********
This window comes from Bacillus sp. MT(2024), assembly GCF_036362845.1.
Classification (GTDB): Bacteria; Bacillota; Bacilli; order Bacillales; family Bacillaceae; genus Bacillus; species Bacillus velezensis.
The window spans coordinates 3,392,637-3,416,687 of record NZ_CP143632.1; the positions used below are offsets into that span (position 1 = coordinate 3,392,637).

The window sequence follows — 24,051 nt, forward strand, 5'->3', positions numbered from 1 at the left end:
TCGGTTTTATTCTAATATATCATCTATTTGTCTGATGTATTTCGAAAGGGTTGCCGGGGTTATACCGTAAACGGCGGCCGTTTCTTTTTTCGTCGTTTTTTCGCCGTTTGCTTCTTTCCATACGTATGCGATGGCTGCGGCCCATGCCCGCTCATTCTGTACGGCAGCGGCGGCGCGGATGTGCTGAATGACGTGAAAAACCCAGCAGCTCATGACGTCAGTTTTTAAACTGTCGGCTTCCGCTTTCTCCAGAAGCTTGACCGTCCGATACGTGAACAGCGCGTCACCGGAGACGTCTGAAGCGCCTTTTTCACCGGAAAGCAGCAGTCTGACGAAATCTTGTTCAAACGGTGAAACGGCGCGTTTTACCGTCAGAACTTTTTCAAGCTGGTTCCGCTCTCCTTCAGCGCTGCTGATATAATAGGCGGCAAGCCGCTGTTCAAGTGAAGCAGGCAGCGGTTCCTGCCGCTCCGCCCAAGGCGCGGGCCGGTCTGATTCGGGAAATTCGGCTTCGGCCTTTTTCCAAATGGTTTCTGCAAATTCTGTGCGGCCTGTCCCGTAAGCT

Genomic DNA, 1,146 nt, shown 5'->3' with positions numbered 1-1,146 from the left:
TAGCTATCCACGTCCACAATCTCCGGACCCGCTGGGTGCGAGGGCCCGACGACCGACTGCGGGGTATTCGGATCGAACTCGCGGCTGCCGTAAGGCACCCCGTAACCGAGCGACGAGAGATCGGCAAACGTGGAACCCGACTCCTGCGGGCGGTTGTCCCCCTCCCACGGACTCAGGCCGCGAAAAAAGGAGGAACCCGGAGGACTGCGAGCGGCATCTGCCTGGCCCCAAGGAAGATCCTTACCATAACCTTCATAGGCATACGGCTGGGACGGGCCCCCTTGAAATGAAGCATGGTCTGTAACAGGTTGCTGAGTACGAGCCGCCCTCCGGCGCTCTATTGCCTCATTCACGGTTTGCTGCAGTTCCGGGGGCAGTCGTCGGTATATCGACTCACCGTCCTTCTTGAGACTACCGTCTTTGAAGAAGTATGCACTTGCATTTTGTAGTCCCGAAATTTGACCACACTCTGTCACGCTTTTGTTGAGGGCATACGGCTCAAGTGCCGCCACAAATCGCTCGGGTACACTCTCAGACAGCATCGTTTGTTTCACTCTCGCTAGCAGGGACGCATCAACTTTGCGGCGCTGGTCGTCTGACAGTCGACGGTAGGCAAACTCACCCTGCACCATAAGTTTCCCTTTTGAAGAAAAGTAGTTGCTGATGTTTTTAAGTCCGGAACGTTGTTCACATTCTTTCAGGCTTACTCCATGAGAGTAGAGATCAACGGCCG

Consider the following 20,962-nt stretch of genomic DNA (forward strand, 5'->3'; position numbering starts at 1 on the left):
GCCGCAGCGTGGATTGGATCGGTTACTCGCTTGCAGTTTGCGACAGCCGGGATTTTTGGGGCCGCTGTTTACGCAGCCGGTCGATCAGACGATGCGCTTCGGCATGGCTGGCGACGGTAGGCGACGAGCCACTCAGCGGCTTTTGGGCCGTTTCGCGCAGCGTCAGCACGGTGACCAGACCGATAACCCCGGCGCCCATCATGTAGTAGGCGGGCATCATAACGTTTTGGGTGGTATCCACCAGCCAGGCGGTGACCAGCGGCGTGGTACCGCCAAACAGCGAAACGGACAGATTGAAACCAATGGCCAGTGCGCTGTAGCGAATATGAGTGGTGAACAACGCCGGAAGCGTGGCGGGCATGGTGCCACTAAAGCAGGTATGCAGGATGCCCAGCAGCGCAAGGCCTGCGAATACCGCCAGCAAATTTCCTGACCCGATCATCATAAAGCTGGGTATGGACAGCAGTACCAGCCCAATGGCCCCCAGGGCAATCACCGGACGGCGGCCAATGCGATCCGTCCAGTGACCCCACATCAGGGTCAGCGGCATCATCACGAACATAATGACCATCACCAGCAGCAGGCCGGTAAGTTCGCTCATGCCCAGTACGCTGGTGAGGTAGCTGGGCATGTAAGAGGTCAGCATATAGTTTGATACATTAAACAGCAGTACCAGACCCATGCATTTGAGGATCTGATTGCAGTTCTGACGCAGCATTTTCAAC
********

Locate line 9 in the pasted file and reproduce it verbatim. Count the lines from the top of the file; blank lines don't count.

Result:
GCCGCAGCGTGGATTGGATCGGTTACTCGCTTGCAGTTTGCGACAGCCGGGATTTTTGGGGCCGCTGTTTACGCAGCCGGTCGATCAGACGATGCGCTTCGGCATGGCTGGCGACGGTAGGCGACGAGCCACTCAGCGGCTTTTGGGCCGTTTCGCGCAGCGTCAGCACGGTGACCAGACCGATAACCCCGGCGCCCATCATGTAGTAGGCGGGCATCATAACGTTTTGGGTGGTATCCACCAGCCAGGCGGTGACCAGCGGCGTGGTACCGCCAAACAGCGAAACGGACAGATTGAAACCAATGGCCAGTGCGCTGTAGCGAATATGAGTGGTGAACAACGCCGGAAGCGTGGCGGGCATGGTGCCACTAAAGCAGGTATGCAGGATGCCCAGCAGCGCAAGGCCTGCGAATACCGCCAGCAAATTTCCTGACCCGATCATCATAAAGCTGGGTATGGACAGCAGTACCAGCCCAATGGCCCCCAGGGCAATCACCGGACGGCGGCCAATGCGATCCGTCCAGTGACCCCACATCAGGGTCAGCGGCATCATCACGAACATAATGACCATCACCAGCAGCAGGCCGGTAAGTTCGCTCATGCCCAGTACGCTGGTGAGGTAGCTGGGCATGTAAGAGGTCAGCATATAGTTTGATACATTAAACAGCAGTACCAGACCCATGCATTTGAGGATCTGATTGCAGTTCTGACGCAGCATTTTCAAC